The 2015.eu strategy calls for every EU household to have access to broadband internet at a "competitive price" by 2013, and aims to ensure that three quarters of mobile subscribers are 3G users by 2015.
On an individual level, the resolution said widespread training was needed so all Europeans could participate fully in a digital society, and their rights should be laid out in a clear legal framework that provided meaningful protection to rights-holders while also safeguarding personal data.
Other ambitious targets set by 2015.eu include 50% of households having access to super-fast internet by 2015, and 100% by 2020, while all primary and secondary schools should have reliable internet access by 2013, and high-speed connections by 2015.
In addition, the strategy stated that ICT training and e-learning should become an integral part of lifelong learning activities, enabling better and accessible education and training programmes.
With Parliament endorsing the plan, the spotlight now shifts to the European Commission, which will be responsible for making the strategy a reality. (ITPRO FIT FOR BUSINESS, May 2010)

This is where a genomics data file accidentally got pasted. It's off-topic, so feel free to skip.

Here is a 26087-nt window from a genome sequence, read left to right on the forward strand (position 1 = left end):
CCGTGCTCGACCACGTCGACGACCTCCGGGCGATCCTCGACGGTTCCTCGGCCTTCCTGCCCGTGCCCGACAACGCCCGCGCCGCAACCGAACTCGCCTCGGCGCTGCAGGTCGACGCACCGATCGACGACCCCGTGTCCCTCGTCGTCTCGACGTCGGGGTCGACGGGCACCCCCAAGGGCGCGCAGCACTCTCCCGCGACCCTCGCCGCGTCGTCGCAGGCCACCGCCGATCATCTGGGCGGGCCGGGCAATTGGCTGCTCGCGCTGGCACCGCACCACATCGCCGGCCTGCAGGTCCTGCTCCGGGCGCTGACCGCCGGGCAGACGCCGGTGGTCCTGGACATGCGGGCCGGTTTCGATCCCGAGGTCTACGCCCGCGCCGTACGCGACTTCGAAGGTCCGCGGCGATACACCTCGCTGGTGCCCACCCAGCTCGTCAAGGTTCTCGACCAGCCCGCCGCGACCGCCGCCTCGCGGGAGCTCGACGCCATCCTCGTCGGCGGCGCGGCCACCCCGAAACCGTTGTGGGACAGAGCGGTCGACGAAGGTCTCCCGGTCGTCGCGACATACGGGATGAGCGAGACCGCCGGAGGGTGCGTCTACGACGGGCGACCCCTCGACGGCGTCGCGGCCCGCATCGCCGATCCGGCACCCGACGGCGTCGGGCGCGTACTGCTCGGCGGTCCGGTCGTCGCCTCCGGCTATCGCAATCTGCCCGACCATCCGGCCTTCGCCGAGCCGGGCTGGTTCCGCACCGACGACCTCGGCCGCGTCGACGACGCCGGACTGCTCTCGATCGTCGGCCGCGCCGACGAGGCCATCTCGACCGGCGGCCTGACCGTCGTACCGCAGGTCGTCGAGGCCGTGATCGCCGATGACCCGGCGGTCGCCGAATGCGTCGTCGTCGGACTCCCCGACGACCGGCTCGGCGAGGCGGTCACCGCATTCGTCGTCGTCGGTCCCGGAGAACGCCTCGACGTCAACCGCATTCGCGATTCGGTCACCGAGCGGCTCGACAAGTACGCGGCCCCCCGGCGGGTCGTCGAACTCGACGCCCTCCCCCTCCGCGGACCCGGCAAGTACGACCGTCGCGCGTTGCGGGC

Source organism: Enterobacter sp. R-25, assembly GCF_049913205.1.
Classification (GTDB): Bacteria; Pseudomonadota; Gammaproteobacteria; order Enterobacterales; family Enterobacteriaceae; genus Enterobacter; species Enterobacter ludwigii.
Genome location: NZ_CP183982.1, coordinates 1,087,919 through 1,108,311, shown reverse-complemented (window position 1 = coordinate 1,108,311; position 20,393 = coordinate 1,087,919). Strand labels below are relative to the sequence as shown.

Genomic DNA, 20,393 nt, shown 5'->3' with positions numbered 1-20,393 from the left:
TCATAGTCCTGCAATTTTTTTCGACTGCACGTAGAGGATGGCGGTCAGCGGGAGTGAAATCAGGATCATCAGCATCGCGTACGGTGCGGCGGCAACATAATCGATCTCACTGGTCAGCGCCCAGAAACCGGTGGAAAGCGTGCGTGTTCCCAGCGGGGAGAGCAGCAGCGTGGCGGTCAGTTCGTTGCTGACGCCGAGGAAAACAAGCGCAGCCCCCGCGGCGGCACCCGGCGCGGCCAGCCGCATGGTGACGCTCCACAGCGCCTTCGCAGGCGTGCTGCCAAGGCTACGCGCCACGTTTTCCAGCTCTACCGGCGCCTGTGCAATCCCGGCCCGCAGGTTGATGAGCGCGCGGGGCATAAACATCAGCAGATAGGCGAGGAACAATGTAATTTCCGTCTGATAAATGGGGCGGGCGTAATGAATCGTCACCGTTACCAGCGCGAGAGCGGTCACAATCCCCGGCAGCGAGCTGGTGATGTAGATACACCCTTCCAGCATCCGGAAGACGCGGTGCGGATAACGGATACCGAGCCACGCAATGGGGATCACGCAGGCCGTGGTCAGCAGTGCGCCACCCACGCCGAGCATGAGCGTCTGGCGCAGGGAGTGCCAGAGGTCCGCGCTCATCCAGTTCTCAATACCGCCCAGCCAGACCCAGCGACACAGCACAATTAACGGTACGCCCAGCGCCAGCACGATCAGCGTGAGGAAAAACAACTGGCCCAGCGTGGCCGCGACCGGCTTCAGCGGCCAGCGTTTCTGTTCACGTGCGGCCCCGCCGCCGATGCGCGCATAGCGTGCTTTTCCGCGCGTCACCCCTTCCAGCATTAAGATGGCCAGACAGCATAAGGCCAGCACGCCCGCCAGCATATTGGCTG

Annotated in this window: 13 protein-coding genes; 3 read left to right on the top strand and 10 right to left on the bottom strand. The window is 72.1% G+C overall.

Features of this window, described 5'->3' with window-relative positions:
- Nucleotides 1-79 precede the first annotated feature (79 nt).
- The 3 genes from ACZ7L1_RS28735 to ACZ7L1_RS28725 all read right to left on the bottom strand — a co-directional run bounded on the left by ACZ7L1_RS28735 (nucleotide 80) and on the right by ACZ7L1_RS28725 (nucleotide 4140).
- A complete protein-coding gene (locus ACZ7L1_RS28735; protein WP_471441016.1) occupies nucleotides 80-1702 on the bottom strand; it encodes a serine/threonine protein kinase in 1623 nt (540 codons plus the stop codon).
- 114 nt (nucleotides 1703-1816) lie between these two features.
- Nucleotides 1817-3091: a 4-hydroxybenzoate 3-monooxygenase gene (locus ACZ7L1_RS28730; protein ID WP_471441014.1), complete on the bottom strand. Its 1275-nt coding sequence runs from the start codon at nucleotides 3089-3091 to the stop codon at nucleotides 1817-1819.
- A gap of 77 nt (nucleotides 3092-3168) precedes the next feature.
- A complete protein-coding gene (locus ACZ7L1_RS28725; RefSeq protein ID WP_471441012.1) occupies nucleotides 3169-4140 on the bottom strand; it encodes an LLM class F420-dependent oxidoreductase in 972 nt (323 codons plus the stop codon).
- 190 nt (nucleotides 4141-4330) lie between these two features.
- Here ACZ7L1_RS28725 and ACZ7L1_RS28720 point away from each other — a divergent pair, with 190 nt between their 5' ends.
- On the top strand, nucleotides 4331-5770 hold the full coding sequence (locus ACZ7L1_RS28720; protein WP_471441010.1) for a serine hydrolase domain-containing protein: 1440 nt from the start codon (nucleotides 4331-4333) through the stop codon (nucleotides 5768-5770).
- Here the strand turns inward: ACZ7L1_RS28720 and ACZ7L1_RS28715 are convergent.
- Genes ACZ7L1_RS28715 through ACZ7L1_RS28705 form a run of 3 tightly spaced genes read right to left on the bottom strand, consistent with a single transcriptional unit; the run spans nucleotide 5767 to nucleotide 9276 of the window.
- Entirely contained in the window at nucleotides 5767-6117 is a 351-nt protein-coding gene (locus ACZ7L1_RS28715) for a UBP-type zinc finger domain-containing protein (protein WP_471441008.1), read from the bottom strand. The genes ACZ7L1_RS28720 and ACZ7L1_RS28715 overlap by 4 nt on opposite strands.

Narrowband still plays a significant role in some Western Balkan markets. Nevertheless, along with the low penetration rate of internet services and the falling number of dial-up users, we can expect broadband services to grow rapidly. Broadband is also expected to fuel the growth of the telecommunications market as a whole in the region. In Croatia, one of more mature markets, the number of broadband connections increased by 57% in Q1 2009 in comparison with the corresponding period of 2008.
Level of broadband access in Western Balkan countries, January 2009:
- Croatia: 11.8% of population
- Serbia: 6.3%
- Kosovo: 5.4%
- Montenegro: 5.3%
- Bosnia and Herzegovina: 4.9%
- Albania: 1.4%